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Author: Subject: Making my own temporary mooring
Santiago
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[*] posted on 7-20-2015 at 05:54 AM
Making my own temporary mooring


I have a 18' FishRite alum boat, maybe runs 1700lbs. I normally take my boat out everyday but want to leave it on the hook overnight for maybe a week or so in the south bay area of BOLA. I have a 'medium' size Danforth style with 20' of chain. Every drawing I see on the web has chain going to the buoy - that must mean I need to add, say another 20' of lighter weight chain to the buoy? Or should I put a 2nd anchor at this connection, like a mud anchor.

Shouldn't the rope from the boat to the buoy be connected to the boat at the trailer strap eye and not go over the top of the bow, tied off to the front cleat?[img][/img]

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SFandH
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[*] posted on 7-20-2015 at 06:25 AM


I launch and anchor my 14 foot aluminum boat just offshore when at Bahia Concepcion. I use a Mexican grappling hook type anchor made out of rebar (popular with local panga owners, I bought one for 200 pesos) on a sand bottom and about 15 feet of heavy chain with rope running from the end of the chain to the buoy. Minimum (high tide) scope of 4:1 (anchor rode to water depth). I've left it in the water for months with no problems, except bottom fouling.

I also run a line to shore, just in case. Why not if it's close enough?

Use the bow eye on the stem, not a deck cleat.

Learn to tie a bowline knot.

[Edited on 7-20-2015 by SFandH]
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[*] posted on 7-20-2015 at 07:24 AM


Santiago, google up a Mooring Hitch. From my Navy days.
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[*] posted on 7-20-2015 at 07:48 AM


Danforth's are great in a straight blow from one direction, but if your location is subject to winds that change direction and sometimes blow continuously from the new direction, then I would go with a Bruce style anchor or a CQR. They reset so much faster than a Danforth, but they are less reliable in a big blow. My recollection of anchoring at BOLA was that winds DO shift dramatically. But I always anchored off Guillermos; it may be more consistent off of Geckos.

Honestly, with your low profile and low weight, a Bruce should be fine, even in a big blow (40+ knots).

Are you familiar with an Anchor Buddy? Did we already talk about this?

If you anchor within 50 feet of shore, this thing is great, though it is potentially a weak point between the mooring and the boat in a huge blow. If you need to anchor out farther than 50 feet, you could put two together. You will need a shore anchor and line for this, though. But VERY convenient. Instant access to your boat. Easy to load or unload the boat and have it pulled back out.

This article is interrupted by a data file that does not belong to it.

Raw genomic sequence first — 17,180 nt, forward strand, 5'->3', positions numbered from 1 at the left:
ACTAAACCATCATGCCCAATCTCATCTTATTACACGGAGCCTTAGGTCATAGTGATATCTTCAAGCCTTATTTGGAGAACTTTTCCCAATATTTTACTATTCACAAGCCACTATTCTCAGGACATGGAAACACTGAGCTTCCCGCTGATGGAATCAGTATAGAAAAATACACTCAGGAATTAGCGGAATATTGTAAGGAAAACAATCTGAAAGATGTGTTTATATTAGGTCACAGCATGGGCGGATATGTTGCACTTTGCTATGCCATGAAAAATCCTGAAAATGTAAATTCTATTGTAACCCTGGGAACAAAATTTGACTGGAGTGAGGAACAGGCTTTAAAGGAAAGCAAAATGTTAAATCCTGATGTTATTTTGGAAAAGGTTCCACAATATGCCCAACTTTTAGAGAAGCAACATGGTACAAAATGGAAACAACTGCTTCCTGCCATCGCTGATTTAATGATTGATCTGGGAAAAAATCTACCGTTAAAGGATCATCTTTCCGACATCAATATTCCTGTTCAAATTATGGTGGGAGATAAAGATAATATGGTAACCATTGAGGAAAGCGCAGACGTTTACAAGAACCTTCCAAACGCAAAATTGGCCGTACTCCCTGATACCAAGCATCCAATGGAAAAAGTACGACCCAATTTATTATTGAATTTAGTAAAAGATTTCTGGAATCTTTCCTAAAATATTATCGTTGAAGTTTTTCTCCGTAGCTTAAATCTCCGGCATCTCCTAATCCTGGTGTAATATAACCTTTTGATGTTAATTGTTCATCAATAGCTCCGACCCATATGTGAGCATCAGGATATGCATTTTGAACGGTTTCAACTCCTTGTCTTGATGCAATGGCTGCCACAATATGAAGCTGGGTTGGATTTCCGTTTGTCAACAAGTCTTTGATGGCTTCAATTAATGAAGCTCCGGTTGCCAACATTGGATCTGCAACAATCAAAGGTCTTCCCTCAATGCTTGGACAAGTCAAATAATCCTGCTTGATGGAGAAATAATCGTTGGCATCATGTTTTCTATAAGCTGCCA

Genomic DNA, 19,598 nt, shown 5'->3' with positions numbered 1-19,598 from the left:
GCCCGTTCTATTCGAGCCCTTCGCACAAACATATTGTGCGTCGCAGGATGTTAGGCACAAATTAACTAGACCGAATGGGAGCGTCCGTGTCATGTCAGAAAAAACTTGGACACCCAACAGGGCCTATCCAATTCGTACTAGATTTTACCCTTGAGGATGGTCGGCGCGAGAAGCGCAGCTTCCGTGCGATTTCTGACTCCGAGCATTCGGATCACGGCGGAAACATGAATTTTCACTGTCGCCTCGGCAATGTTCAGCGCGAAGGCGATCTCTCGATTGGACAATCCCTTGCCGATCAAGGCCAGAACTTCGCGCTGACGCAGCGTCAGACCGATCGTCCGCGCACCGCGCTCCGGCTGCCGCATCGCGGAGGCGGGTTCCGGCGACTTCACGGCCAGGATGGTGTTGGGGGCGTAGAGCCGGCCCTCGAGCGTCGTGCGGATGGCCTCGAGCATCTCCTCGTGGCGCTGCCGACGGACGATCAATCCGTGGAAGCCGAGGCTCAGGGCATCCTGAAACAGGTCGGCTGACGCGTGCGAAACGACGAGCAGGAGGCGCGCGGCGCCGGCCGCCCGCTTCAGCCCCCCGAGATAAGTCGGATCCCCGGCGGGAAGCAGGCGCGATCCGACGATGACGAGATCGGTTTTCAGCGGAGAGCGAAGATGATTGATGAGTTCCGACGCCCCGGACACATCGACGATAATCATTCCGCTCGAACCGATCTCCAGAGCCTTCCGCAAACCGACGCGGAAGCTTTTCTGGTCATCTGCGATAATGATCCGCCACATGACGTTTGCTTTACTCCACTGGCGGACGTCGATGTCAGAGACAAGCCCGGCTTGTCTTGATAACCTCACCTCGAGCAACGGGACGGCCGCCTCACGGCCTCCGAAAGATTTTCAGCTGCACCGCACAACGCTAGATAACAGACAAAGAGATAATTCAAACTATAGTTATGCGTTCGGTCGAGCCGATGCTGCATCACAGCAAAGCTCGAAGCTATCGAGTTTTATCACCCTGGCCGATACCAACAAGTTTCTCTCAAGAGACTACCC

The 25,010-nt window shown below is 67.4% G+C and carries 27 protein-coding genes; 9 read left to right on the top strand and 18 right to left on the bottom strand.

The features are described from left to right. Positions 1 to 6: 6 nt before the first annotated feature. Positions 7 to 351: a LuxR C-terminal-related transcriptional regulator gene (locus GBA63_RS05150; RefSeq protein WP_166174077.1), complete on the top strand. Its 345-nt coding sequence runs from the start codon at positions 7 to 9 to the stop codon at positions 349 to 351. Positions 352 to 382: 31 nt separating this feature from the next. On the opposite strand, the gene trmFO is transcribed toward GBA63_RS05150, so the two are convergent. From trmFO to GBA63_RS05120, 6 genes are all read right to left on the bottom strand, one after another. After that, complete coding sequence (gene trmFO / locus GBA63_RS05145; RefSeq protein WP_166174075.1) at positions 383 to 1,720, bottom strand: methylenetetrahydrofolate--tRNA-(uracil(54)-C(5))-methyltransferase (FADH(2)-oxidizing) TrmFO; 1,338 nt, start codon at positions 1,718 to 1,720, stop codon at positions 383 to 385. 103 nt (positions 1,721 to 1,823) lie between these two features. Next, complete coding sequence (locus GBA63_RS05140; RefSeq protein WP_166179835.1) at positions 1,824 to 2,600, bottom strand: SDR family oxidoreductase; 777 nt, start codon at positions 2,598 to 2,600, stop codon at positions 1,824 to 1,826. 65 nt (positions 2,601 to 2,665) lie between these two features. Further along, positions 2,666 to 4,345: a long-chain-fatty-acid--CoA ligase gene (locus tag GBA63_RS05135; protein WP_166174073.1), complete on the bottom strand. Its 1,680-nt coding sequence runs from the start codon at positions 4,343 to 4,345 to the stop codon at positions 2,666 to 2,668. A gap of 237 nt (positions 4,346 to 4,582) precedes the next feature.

I wish I could use one, but it is for boats under 4k lbs.

Here is the promotional video:

https://youtu.be/kBWravGEwp4

Some people attach the shore anchor line and the sea bottom anchor line to the bow of the boat. This is nice because it will keep the bow into the wind and you can still pull the bow up onto shore and load up with relatively dry feet.
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[*] posted on 7-20-2015 at 07:50 AM


In San Lucas Cove we used to put out an anchor which we buried at low tide with a large chain connector (screw type) in the eye. Then you put a long continuous rope through the chain connector. Then we would put a mooring clip on the rope and it was easy to pull the boat out to anchor or pull it in to load in the morning. Sure made it easier than doing the "sting ray shuffle" in the morning. I spent a winter or two with that system and never had a problem. One guy did not bury his anchor but all that happened was the boat drifted to shore when the anchor came loose.



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SFandH
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[*] posted on 7-20-2015 at 09:05 AM


Pescador, I did that on my last stay. I had the continuous line running through the last link in the anchor chain. Worked great, didn't have to wade out to the boat. I tied a small fender to the anchor with a separate line just to mark its position.

[Edited on 7-20-2015 by SFandH]
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Santiago
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[*] posted on 7-20-2015 at 01:10 PM